Working classes

Colourful, tender and sweet, grounded in magical rather than social realism: Scrapper reviewed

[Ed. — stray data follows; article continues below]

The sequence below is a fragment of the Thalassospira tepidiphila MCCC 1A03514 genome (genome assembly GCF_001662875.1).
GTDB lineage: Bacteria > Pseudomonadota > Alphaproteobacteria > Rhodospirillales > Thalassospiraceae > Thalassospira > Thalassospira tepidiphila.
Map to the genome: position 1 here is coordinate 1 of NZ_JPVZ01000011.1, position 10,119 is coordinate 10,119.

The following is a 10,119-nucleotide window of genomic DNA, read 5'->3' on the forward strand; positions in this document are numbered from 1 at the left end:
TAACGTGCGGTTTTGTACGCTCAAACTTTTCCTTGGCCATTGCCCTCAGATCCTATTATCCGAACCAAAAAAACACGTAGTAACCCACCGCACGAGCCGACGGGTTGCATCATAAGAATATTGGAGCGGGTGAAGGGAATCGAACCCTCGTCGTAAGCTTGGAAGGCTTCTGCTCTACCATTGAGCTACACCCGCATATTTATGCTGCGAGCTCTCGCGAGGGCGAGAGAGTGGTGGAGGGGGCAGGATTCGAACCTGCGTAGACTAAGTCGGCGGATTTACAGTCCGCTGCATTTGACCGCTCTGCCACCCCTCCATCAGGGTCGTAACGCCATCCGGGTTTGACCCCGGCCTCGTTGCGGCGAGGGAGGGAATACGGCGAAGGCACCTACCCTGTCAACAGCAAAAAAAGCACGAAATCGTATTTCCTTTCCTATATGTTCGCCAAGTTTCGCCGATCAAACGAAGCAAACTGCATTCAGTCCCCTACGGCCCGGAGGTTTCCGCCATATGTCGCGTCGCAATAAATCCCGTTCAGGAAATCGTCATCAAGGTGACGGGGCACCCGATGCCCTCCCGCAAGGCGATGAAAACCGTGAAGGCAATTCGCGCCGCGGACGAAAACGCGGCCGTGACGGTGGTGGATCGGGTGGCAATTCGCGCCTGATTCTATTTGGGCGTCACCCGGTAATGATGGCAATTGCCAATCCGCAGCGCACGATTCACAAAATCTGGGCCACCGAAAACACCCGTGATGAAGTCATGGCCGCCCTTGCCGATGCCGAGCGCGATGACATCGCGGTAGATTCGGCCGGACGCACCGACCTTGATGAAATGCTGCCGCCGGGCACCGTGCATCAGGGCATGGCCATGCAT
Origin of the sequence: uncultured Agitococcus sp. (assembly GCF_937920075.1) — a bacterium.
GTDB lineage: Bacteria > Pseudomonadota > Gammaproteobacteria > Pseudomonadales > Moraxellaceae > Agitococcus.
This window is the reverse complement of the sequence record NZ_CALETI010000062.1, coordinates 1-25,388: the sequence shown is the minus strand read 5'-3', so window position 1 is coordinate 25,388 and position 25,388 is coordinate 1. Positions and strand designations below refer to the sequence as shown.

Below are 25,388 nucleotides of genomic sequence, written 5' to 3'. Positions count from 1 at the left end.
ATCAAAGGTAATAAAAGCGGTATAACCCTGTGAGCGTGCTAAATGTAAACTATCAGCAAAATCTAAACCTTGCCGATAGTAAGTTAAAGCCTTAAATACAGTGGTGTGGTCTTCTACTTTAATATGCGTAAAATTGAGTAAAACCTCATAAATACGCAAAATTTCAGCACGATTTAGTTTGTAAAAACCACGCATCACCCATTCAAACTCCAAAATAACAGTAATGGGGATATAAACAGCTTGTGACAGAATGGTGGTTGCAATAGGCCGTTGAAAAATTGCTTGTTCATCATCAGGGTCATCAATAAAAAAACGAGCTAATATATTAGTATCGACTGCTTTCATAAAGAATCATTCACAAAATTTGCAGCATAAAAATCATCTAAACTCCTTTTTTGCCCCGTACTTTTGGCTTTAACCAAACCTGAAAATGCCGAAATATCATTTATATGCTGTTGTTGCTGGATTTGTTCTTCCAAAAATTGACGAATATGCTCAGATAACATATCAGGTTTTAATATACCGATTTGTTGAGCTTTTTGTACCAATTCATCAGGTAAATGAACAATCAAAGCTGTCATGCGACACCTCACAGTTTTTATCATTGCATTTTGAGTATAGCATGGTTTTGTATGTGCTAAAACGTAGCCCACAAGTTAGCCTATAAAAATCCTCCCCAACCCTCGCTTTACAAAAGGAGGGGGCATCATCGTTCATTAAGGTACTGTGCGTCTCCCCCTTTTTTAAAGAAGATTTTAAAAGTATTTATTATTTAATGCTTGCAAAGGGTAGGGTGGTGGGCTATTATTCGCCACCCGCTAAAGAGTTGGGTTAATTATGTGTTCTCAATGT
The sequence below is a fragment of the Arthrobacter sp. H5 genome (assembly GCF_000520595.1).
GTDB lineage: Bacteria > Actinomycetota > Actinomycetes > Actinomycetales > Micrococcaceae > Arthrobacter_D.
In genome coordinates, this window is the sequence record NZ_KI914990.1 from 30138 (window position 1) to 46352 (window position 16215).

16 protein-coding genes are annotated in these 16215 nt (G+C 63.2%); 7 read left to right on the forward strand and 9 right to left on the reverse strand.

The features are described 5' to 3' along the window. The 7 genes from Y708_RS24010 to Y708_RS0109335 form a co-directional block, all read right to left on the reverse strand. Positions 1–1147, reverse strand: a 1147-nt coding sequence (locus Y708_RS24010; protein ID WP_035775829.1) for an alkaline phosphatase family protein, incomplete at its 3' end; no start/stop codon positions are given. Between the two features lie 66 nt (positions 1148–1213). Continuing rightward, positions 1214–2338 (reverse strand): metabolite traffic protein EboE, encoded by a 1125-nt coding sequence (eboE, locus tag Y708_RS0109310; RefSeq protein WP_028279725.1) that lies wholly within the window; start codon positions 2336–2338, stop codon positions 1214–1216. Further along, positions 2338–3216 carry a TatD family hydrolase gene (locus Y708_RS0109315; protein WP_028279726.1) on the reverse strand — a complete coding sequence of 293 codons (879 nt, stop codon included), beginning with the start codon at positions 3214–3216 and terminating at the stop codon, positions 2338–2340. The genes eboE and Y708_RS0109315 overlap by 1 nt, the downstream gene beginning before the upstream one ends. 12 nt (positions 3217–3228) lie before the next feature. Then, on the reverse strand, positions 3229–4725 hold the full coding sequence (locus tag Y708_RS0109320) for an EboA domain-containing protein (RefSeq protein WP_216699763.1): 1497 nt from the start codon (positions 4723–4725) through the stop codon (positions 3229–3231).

Scrapper is a film about a working-class kid who, after her mother dies, has to look after herself. I know what you’re expecting. It isn’t that. It’s not an earnestly grim wrist-slitter. It’s not an indictment of modern Britain with no shred of hope. It’s not Ken Loach. It’s not even desaturated and grimy. Instead, it’s colourful, tender and sweet with quirky moments that are grounded in magical rather than social realism. And it’s just 84 minutes long, which is a boon. (‘A boon,’ confirms bladders everywhere.) When child actors are rubbish I tend not to say anything as it’s like kicking puppies This is the first feature from writer-director